Toyota Mirai Fuel Cell Vehicles to Make Canadian Debut


Toyota has announced that Mirai, the auto company’s fuel cell electric vehicles often seen refueling at hydrogen stations in California, will be available for sale up north in Canada for the first time this year.

As Toyota kicked off its participation in the Montreal International Auto Show, the company confirmed it would launch the Mirai starting with select fleets in Quebec, where Toyota says the Mirai will take advantage of the province’s hydroelectric power generation to offer drivers an even cleaner, more sustainable alternative to the conventional automobile.

“Toyota is passionate about helping Canada and societies around the world enjoy a greener future – as we have outlined in our Environmental Challenge 2050. And the Mirai – a zero-emissions, production-model sedan – is an important milestone as we work to achieve this,” says Martin Gilbert, director of sales planning and innovation at Toyota Canada Inc. “Working closely with the Quebec government and key stakeholders, we feel the time is right to put Mirai on the road in the province.”

“Quebec is well positioned to become a world leader in terms of energy transition, a challenge for all modern economies,” says Pierre Moreau, Quebec’s minister of energy and natural resources. “This challenge cannot be solved alone; it’s by building strategic partnerships with companies like Toyota, which today launches the Mirai, a fuel cell electric vehicle, that we will succeed.”

“The arrival of the Mirai in Quebec is perfectly in line with the adoption of the zero-emission vehicle standard last December, which aims to substantially increase the number of electric cars on Quebec roads,” adds Isabelle Melançon, minister of sustainable development, the environment and the fight against climate change. “This standard will give Quebecers access to a wider range of electric vehicles or plug-in hybrids. Toyota’s announcement demonstrates that builders are hard at work to meet the greenhouse-gas reduction targets we collectively set for the benefit of our planet and future generations.”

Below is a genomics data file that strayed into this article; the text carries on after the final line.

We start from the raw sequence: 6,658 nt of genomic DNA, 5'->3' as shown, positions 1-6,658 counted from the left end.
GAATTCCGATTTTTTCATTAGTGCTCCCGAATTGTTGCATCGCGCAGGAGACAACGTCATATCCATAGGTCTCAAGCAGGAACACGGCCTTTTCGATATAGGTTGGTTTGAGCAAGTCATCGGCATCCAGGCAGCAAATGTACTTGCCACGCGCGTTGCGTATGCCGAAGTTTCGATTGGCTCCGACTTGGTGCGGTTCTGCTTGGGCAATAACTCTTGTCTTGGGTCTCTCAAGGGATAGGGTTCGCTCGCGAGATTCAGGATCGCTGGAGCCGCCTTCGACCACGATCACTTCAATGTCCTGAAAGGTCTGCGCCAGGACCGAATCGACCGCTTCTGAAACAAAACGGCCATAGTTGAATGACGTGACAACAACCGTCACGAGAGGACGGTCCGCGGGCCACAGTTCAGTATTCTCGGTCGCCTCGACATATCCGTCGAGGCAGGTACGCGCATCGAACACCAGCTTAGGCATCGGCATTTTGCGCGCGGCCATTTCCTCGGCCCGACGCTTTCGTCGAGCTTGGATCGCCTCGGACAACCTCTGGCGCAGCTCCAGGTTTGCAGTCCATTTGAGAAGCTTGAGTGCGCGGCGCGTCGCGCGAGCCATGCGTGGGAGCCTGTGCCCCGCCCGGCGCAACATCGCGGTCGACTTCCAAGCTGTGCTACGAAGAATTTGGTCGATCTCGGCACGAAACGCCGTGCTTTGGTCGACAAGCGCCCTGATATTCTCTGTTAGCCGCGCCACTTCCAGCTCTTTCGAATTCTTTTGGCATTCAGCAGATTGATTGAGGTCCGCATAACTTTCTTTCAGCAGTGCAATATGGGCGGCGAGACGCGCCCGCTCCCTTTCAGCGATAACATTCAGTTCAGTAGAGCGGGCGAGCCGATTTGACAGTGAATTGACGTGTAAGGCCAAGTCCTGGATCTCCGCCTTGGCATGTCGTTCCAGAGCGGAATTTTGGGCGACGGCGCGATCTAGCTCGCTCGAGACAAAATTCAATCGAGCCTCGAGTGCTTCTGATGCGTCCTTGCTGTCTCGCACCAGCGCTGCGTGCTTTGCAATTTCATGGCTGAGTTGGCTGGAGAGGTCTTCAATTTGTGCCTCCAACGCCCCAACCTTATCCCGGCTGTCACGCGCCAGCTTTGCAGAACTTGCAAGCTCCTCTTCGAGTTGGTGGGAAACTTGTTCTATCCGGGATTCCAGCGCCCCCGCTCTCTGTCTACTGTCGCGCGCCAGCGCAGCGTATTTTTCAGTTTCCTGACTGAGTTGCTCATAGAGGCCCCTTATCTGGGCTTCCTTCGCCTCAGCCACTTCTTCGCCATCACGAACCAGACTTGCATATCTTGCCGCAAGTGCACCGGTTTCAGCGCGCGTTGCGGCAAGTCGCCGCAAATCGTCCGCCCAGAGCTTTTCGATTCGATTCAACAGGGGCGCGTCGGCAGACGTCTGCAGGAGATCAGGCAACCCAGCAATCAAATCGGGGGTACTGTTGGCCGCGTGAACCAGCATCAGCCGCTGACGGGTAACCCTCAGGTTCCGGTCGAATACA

According to Toyota, the Mirai’s introduction in Quebec follows the successful market launch of the Toyota Prius Prime plug-in hybrid vehicle. The company launched a real-world market trial of Prius Prime in the province in mid-2017, setting the stage for expanding Prius Prime to the rest of Canada this year.

Of course, Mirai needs a source of hydrogen, and because utility Hydro-Quebec is among the world’s largest producers of hydroelectricity, Toyota claims that means the hydrogen used to drive Mirai will be produced from remarkably clean sources, too. The company says Toyota Canada has been working closely with partners in Quebec over the past year – in particular, the ministries of energy, environment, and transportation – to work on the introduction of an appropriate fueling infrastructure in the province.

The 2018 Toyota Mirai can travel more than 500 km (approximately 310 miles) on a tank of hydrogen, helping to alleviate range anxiety. Toyota says refueling time is similar to a regular gasoline vehicle, taking approximately five minutes to refill the tank. In addition, the Mirai has proven cold-weather reliability – especially important as many parts of Canada have experienced new, record-cold temperatures this winter, the company adds.

Mirai stores hydrogen in its fuel tank. This is combined with oxygen in the fuel cell stack. The resulting chemical reaction produces two things: electricity and water. Toyota says the electricity powers the vehicle, delivering 151 peak horsepower and up to 247 lb-ft of torque, and the water leaves through the tailpipe as Mirai’s only emission.

The company did not disclose more specifics, including the potential sales price for the Mirai in Quebec.

Photo courtesy of Toyota

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Ken Post
Ken Post
5 years ago

You need to talk to real owners of the Toyota Mirai to get an idea about how bad the hydrogen fuel infrastructure is today. They may be improving the technology, but there are way too many cars on the road for the number and fuel filling ability of the stations. It routinely takes me over 20 minutes to fill my tank due to how many cars are in line to get fuel. I have seen lines of 5 to 10 cars trying to get fuel. The system to tell us which stations have fuel is almost worthless. Dozens of times… Read more »